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Rich Atlantic Lobster Casserole

EAT, family meals By October 1, 2012 Tags: , , , , , , , , No Comments

My mom used to make this for special parties.  The recipe was originally created by ‘Nanny Whiz’ who was a dear friend, kindred spirit and master chef.  Filled with flavour, this versatile rich Atlantic lobster casserole can sit in a chafing dish or crockpot for entertaining, and you can serve it over rice, in patty shells or with noodles.  It works well in tiny shells as a ‘mini dinner’ for kids as well.  Just make sure you skip the sherry..

Serves 10.

2 c. lobster meat
2 lb. scallops
1lb. haddock
1/2 butter
1/2 c. flour
3 cups milk
4T. cooking sherry
3 c. diced mushrooms
1/2 c. parmesan cheese

Steam scallops with haddock for 5 minutes and set aside.  Make a cream sauce using the butter, milk and flour.  (Combine flour and butter with a whisk over low heat and gradually add the milk).  Once the sauce thickens, add sherry (for adults) and mushrooms and simmer 5 minutes while stirring.  Add the fish and seafood to a casserole dish and pour in sauce mixture.  Sprinkle parmesan cheese on top and bake for 30 minutes in the over at 325 degrees.  You could also cook on a stovetop, fill patty shells or scoop over a starch and sprinkle parmesan over top at the end.

Snack tips for kids from an expert nutritionist

Snack tips for kids from an expert nutritionist

FAM, self By April 3, 2012 Tags: , , , , , No Comments

Tina Stewart is a registered dietitian for the President’s Choice® product development team. As a busy Toronto mom of two, Tina has a number of tips to offer for choosing healthier foods and filling your grocery cart with them.  (Keep reading for a bang-on dinner recipe, snack tips and solutions making sure you leave the grocery store with healthful products – even with the kids in tow.)

Q.  What are your top 5 snacks to give kids?

I always look to balance nutrition and fun with snacks for my kids. Here are my five favourite go-to options:

1. Ants on a log! This classic snack is quick and easy to make: celery sticks with peanut butter (or any other kind of nut butter) in the groove topped with a few raisins as ants.  My son has a peanut allergy, so I use soy butter. This snack provides carbohydrate and protein, and is a fun way to get your picky-eater to eat.

2. Veggies and Dip- An assortment of colourful vegetables such as mini carrots, celery and sliced peppers with a yogurt based dip is a great way to get vitamin, minerals and protein.  I use PC 0% Plain Greek yogurt and mix with PCBM Ranch or Caesar dressing as a dip for vegetables.  Another alternative is to try hummus as a dip for vegetables.  These are both favourite after school snacks.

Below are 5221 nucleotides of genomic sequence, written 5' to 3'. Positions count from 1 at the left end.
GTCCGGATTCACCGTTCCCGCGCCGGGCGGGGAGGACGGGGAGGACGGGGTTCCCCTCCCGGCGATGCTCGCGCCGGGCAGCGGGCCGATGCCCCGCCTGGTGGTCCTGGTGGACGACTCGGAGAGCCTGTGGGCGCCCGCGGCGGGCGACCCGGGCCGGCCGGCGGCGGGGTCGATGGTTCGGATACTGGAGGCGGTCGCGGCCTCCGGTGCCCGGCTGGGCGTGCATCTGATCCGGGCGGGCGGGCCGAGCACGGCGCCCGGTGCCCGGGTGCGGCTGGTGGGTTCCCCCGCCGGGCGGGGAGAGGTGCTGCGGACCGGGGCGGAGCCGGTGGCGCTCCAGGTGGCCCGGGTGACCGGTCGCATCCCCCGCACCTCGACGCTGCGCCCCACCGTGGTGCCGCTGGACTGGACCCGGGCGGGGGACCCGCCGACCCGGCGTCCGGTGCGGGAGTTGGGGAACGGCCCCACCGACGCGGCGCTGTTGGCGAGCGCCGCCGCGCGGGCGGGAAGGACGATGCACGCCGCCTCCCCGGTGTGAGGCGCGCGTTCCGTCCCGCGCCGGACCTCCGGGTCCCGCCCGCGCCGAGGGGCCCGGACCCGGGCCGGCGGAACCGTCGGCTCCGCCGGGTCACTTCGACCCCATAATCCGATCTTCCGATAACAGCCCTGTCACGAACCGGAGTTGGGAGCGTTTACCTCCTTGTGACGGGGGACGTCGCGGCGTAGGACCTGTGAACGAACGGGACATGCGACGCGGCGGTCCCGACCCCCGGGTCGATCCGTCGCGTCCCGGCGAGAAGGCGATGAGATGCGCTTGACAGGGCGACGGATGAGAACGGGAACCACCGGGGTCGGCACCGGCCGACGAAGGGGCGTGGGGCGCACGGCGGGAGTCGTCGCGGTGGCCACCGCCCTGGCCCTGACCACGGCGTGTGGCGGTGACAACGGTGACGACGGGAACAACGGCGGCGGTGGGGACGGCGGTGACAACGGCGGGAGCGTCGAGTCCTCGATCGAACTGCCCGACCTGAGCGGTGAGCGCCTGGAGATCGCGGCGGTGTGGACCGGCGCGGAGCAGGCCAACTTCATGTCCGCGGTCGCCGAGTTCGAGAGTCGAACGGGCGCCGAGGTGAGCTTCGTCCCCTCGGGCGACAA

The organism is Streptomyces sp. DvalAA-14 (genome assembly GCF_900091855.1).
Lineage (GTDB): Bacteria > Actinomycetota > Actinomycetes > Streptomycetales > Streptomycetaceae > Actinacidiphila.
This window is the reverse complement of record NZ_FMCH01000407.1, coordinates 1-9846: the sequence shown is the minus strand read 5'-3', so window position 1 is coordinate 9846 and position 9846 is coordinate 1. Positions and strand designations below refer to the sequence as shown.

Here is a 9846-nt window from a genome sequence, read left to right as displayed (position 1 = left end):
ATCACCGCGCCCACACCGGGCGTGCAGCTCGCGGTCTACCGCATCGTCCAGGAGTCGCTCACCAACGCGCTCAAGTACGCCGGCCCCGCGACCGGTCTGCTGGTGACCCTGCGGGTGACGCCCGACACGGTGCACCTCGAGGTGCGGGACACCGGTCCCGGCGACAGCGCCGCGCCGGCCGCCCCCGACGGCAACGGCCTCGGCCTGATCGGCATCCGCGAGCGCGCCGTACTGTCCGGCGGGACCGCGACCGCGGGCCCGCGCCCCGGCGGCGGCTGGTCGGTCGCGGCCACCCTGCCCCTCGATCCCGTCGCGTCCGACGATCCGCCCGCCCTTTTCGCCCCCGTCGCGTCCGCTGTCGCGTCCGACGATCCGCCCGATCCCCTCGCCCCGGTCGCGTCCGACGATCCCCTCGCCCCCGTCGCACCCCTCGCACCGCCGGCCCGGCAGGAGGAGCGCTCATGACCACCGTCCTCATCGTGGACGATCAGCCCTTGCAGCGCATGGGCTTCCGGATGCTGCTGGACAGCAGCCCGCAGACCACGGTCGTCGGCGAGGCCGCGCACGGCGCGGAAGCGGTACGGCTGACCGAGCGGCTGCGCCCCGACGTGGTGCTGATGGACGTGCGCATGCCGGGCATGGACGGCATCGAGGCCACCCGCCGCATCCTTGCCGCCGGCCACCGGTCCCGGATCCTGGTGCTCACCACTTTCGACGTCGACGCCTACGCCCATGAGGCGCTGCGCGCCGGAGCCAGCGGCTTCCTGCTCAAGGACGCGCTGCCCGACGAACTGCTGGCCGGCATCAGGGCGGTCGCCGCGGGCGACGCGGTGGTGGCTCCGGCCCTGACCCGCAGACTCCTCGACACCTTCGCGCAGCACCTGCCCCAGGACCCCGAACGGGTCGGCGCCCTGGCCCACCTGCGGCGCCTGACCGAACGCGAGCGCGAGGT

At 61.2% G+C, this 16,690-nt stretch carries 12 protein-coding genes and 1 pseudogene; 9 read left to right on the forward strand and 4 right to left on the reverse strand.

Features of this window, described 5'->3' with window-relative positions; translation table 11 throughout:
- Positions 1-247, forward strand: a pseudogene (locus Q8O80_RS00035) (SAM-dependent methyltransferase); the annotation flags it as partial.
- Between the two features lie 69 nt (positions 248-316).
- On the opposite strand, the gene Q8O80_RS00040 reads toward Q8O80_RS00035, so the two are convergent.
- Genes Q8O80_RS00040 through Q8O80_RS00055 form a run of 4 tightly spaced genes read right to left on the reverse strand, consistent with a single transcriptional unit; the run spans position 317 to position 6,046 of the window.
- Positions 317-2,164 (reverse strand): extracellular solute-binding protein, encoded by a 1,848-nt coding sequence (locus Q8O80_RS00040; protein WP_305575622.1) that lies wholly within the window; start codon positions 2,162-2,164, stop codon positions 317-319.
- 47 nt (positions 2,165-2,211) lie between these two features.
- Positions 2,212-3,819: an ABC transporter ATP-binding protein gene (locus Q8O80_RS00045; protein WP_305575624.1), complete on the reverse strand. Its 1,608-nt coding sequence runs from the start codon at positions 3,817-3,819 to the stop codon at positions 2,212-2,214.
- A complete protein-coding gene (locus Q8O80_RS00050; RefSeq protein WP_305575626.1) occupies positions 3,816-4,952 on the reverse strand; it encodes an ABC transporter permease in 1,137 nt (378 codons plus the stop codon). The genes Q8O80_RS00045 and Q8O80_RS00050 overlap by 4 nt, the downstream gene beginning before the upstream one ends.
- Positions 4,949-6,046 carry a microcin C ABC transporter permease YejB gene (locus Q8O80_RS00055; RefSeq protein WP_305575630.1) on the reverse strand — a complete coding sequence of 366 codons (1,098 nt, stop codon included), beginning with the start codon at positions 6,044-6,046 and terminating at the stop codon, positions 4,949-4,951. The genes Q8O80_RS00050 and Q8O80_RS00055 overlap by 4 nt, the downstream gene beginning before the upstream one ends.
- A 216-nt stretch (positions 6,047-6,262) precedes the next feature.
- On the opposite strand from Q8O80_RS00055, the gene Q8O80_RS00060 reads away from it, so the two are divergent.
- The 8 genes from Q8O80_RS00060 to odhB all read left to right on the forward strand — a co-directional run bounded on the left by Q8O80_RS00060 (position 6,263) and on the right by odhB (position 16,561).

3.  Crackers and Cheese. Choosing whole grain crackers that are source of fibre, improves the nutrient value of this snack, and cheese is an excellent source of calcium.

Creating a tasting plate. A selection of apple pieces, carrot sticks, crackers, cheese and/or  nuts.  You can add a new item every week, such as dried fruit, to help your child discover new foods they haven’t tried before.

5. Every once in a while, a frozen treat can be a great snack, but it’s about making the healthy selection for your kids.  I give my kids the PC® Blue MenuTM Greek Yogurt Smoothie Bars in mango to devour. They’re incredibly creamy, so kids believe they are ice cream, but I know they are getting probiotic cultures, and they’re low in fat.


Q. When you’re at the grocery store with kids in tow, how do you make sure that healthy options get into your cart?

When you’re at the grocery store, reading nutrition labels is important to make the healthy choice, but that can be difficult with kids wanting to run up and down the aisles. Try to turn shopping into a game for your kids.  At Real Canadian Superstore, they have added easy to view symbols on their PC® Blue MenuTM products which indicate increased fibre, or reduced fat and sodium, as examples.  I enlist my own kids to help me find the foods with the arrows when we’re looking at a specific shelf.  Not only does it keep the kids entertained and busy, but it has also helped me teach them about nutrition with the easy to view symbols.

Q.  Favourite place to travel:

Although I have not been there for a while, I would say my favourite place to travel is Europe.  I have  a particular affinity for Italy and France.   I love learning about history and the rich cultures of each of these countries. And of course, who could forget about the wonderful food!